Before Christmas, Kip highlighted quarterback Chandler Harnish as a possible option for the Seahawks in April’s draft. I hadn’t had any access to Northern Illinois game tape, but having read Kip’s review I made sure to watch last night’s GoDaddy.Com Bowl between the Huskies and Arkansas State. It was an impressive performance from the quarterback and left me wanting to learn more. I’ve included game tape above which highlights every snap he took in a victory over Toledo, while I also referred to this video against Army.
There’s an awful lot to like here. Even at the collegiate level his drops backs are crisp and sharp – an underrated feature. It’s not so much the footwork either, which is good, but rather the way he scans the field while stepping back. There were several instances against Arkansas State, Toledo and Army where you can see Harnish looking downfield as he sets, switching from one option to another and making a completion. Although he’s a long way off the kind of technical qualities we see from Matt Barkley, he’s certainly a cut above the majority of college QB’s I’ve watched this year. Take a look at the touchdown pass at 0:50 in the video above. He looks initially to his left but doesn’t like the read, so comes back across to the middle. He rejects that secondary option and comes back to the left, scrambles to extend the play and then draws the defensive back before dumping a perfect pass into the end zone. That’s textbook quarterback play in several ways.
One of the other things that really impresses me about Harnish is the way he hangs in the pocket to the last possible second to deliver a throw. He’s not flustered by pressure at all. Look at 2:19 because it happened three times in the Arkansas State game too. Harnish will know the defensive end is approaching, but he doesn’t bail on the play call. He’s athletic, so he could’ve scrambled and lost the passing window. There’s perhaps an even better example at 4:23 where he takes a huge hit but still finds his receiver in the back of the end zone for a touchdown. It’s a difficult throw into a tight window – a NFL throw. This is almost an unteachable skill for quarterbacks.
His accuracy overall was very good – in the two full games I’ve watched in the last 24 hours I barely saw one throw he’d like to have back. Ball placement is excellent. Unlike a prospect like Ryan Lindley – who has a lot of similar qualities – there weren’t any plays where the quarterback has risked a bad turnover or just failed to execute. He has a low number of turnovers for his career (only five interceptions in the 2011 regular season) and the one pick he had against Arkansas State was all on the receiver who allowed the ball to be taken out of his hands. Look at the play at 5:20 where he steps up into the pocket, has a little pump and hits a receiver despite excellent coverage and three defensive backs in the zone. Again, it’s a NFL throw. The pass to win the game at 6:39 is equally impressive.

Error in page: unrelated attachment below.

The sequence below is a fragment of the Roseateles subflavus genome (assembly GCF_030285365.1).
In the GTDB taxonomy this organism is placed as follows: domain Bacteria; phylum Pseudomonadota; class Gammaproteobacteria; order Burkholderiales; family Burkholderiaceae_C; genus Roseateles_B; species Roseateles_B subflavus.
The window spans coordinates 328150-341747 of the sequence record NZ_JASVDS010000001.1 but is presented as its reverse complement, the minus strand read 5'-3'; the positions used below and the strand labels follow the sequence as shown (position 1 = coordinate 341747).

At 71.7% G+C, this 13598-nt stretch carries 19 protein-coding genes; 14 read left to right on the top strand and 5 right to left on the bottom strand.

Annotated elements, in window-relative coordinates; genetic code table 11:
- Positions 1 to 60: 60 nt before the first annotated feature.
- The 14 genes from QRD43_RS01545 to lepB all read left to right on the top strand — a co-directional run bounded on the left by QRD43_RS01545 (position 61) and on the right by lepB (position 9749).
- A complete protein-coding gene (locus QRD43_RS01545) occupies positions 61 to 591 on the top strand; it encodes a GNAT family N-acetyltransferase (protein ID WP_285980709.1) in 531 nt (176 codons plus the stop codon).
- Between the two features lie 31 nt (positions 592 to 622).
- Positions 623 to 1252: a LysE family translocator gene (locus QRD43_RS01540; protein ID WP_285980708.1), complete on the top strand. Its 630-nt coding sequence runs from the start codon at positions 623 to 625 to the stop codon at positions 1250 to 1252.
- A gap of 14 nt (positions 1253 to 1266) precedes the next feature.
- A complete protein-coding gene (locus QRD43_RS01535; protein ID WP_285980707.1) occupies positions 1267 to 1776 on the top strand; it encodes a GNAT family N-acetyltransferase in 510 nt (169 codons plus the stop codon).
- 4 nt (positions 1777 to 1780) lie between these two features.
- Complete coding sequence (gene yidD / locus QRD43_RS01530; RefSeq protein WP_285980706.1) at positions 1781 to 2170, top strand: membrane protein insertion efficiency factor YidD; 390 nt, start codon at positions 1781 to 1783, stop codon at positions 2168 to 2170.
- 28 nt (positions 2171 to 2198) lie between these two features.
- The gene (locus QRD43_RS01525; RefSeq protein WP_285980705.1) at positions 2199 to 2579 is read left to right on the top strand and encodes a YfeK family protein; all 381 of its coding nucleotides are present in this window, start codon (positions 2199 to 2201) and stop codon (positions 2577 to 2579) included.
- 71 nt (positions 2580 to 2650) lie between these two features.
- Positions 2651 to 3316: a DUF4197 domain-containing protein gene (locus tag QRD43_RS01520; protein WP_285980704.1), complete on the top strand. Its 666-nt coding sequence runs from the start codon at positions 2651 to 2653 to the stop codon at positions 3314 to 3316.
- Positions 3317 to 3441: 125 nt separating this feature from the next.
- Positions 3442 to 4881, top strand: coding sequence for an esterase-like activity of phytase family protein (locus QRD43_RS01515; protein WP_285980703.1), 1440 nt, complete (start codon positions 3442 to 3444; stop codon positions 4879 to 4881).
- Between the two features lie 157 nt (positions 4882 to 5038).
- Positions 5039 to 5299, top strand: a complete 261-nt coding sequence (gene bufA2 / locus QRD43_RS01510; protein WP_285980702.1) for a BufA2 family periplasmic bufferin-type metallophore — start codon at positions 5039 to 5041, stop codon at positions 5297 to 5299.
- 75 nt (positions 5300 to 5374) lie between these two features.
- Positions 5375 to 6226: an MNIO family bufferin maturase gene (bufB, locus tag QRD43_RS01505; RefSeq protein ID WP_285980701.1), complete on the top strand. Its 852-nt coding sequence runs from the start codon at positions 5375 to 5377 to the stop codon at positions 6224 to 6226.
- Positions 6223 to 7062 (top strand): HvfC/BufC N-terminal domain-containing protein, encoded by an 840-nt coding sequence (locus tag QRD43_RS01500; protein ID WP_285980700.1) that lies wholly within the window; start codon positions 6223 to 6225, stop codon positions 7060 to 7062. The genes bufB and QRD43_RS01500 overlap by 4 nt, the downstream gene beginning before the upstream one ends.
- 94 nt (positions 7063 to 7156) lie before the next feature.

Harnish is a fluid and effective runner with the football. He looks a real threat on run-option and while that won’t be a big part of his game at the next level, he has above average running ability for the position and will be able to make first downs and break off gains. Not surprisingly it also translates to an ability to extend plays, run bootlegs and throw effectively on the run on developing routes – all key within the Seahawks offense. A good example of his running ability comes at 4:09 but there are a number of examples in the video above.
He understands touch and knows when to take pace off the throw. Harnish has a decent arm but he doesn’t pass at one speed or rely on arm strength to make difficult throws. You can see at 0:35 his poise on fourth down to take the snap, set and deliver a nice controlled pass for the first down completion. Technically it’s an easy pass, but the circumstances cloud things slightly and he kept his cool in the pocket to deliver the correct throw. I also like the way he throws to the touchline and particularly his work on the inside slant. The play at 1:45 is a good example – nice pop on the pass, good delivery and allows the receiver to make a play.
On the downside, his height concerns me and he’s listed at – and looks – 6-1.5. He currently takes the snap almost in the crouching position and in some of the All-22 replays he’s clearly shorter than the lineman making it difficult to scan the field. Against Arkansas State I saw on more than one occassion a pass that was a little flat where he just didn’t have the angle to throw over the linebacker and one instance almost led to a turnover. At the same time, I haven’t seen a lot of tipped passes and his release point is high rather than a slingy action. But the height is a shame, because it’s really the only major knock and otherwise he’d have legitimate early round potential. This could put teams off, but it’s not a deal breaker.
Although he has decent arm strength, it could be even better if he learns to transfer the weight onto his front foot throwing downfield. You can see at 2:07 how he leans back and delivers the ball off the back-foot and although he makes the completion, he won’t have that kind of window in the NFL. Of course, the receiver was so open he may just have been ‘playing it safe’. At the next level he needs to force that play a little more and step into the throw, getting it out in front of the receiver and giving him a chance to get the ball in stride.
There are also some concerns about the level of competition he’s faced in the MAC because he had a marginal impact against Wisconsin in a 49-7 defeat (14-24 passing, 164 yards and no scores). The tape above highlights his best performance of the season and really to make a proper judgement you’d have to compare it to the Wisconsin game to make a proper judgement. Based on the evidence I’ve seen so far though, he’s a definite sleeper for the Seahawks and could go earlier than a lot of people expect.